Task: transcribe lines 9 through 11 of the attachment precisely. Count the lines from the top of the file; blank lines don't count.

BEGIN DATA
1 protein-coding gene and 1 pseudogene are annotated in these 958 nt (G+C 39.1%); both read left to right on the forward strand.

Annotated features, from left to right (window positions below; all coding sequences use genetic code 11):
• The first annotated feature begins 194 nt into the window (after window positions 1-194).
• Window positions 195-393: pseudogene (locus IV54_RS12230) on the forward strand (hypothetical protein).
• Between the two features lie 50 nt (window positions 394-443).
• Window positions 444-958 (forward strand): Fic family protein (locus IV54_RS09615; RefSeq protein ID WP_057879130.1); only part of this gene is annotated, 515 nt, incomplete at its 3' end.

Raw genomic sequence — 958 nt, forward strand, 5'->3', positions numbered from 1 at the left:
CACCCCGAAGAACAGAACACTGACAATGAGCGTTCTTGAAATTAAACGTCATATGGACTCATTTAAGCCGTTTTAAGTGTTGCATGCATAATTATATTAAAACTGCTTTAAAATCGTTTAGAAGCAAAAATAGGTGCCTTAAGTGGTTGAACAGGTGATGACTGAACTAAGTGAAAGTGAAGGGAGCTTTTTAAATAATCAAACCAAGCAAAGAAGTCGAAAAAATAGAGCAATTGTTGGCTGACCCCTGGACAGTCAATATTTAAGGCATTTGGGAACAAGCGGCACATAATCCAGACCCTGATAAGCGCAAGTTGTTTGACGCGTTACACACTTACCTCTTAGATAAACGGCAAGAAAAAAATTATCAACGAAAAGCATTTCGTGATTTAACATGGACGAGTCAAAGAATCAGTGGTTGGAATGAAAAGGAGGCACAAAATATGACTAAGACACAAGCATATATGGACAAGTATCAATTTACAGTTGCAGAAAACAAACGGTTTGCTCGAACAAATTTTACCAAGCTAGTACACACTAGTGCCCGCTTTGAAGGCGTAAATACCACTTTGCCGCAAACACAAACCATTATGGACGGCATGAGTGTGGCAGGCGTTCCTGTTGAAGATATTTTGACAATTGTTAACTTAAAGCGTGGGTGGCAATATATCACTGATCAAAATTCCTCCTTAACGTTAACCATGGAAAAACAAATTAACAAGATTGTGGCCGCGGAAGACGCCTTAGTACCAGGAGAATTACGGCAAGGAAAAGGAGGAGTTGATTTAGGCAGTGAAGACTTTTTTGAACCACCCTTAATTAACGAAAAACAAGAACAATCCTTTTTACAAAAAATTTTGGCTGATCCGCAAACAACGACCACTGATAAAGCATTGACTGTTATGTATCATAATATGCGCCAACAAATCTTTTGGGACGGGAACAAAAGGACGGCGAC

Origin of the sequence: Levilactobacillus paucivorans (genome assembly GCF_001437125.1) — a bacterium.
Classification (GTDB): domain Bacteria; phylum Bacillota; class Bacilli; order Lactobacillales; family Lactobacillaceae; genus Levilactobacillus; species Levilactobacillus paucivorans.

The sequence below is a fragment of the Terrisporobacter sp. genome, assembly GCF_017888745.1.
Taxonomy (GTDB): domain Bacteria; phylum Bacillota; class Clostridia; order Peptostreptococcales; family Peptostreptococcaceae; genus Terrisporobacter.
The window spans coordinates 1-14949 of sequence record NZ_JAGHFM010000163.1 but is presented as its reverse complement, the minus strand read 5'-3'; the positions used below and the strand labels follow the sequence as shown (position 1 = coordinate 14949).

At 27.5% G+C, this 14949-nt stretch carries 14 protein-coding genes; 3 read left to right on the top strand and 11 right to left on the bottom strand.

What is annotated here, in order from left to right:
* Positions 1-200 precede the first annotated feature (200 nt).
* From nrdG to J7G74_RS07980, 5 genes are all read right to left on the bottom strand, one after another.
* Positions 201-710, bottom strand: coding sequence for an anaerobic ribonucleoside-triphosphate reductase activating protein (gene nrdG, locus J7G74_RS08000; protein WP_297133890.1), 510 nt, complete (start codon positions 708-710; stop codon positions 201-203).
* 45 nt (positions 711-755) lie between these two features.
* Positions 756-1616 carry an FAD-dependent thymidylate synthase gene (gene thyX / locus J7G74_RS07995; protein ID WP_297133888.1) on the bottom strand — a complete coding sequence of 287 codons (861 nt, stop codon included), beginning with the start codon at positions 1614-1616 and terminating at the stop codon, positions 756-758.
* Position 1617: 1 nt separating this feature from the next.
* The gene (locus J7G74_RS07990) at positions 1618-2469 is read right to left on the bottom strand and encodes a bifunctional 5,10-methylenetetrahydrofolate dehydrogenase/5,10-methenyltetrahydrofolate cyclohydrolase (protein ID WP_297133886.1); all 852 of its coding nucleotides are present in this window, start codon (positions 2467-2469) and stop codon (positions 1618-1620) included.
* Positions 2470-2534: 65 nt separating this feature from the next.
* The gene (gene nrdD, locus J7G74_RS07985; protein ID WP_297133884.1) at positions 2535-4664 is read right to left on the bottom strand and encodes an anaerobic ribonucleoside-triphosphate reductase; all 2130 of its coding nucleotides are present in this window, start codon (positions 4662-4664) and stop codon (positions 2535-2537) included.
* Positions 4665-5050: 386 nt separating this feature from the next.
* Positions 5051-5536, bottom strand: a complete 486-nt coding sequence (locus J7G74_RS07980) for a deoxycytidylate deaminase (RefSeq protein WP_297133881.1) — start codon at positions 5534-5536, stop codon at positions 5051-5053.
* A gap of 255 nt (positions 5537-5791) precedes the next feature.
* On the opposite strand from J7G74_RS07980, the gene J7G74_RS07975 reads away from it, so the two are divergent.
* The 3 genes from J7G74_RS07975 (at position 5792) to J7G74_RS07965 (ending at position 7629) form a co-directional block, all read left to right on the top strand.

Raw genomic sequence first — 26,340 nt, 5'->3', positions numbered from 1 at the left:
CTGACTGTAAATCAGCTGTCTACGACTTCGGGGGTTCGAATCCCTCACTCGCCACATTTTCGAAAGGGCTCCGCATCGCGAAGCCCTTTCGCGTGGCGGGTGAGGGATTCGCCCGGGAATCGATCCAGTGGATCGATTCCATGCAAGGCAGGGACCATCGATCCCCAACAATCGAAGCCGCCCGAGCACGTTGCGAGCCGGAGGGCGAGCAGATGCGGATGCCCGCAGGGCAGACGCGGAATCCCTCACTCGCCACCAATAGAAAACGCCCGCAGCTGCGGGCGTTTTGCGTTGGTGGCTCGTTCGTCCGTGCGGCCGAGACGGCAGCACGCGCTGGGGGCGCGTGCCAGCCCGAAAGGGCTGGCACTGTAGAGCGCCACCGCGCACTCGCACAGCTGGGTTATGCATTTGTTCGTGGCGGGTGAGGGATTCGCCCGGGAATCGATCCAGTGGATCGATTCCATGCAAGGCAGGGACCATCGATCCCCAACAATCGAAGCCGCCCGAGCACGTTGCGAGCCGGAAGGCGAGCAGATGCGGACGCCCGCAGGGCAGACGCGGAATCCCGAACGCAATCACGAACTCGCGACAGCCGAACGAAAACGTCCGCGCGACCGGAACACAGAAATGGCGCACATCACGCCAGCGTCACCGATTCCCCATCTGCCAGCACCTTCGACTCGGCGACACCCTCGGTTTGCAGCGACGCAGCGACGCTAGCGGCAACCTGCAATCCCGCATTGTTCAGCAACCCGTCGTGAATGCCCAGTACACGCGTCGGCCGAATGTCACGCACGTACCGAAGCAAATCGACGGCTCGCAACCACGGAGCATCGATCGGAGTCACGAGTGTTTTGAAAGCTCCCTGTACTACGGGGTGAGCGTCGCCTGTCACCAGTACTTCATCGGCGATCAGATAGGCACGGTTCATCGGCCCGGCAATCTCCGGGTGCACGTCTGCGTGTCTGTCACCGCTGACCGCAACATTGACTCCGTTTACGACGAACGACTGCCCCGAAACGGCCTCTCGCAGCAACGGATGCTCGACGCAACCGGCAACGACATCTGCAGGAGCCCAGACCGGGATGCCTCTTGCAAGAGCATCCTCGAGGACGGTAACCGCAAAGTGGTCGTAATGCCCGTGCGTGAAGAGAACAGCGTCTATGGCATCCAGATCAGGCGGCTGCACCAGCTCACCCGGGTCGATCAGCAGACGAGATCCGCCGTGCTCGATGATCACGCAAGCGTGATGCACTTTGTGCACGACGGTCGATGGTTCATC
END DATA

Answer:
Origin of the sequence: Levilactobacillus paucivorans (genome assembly GCF_001437125.1) — a bacterium.
Classification (GTDB): domain Bacteria; phylum Bacillota; class Bacilli; order Lactobacillales; family Lactobacillaceae; genus Levilactobacillus; species Levilactobacillus paucivorans.

The sequence below is a fragment of the Terrisporobacter sp. genome, assembly GCF_017888745.1.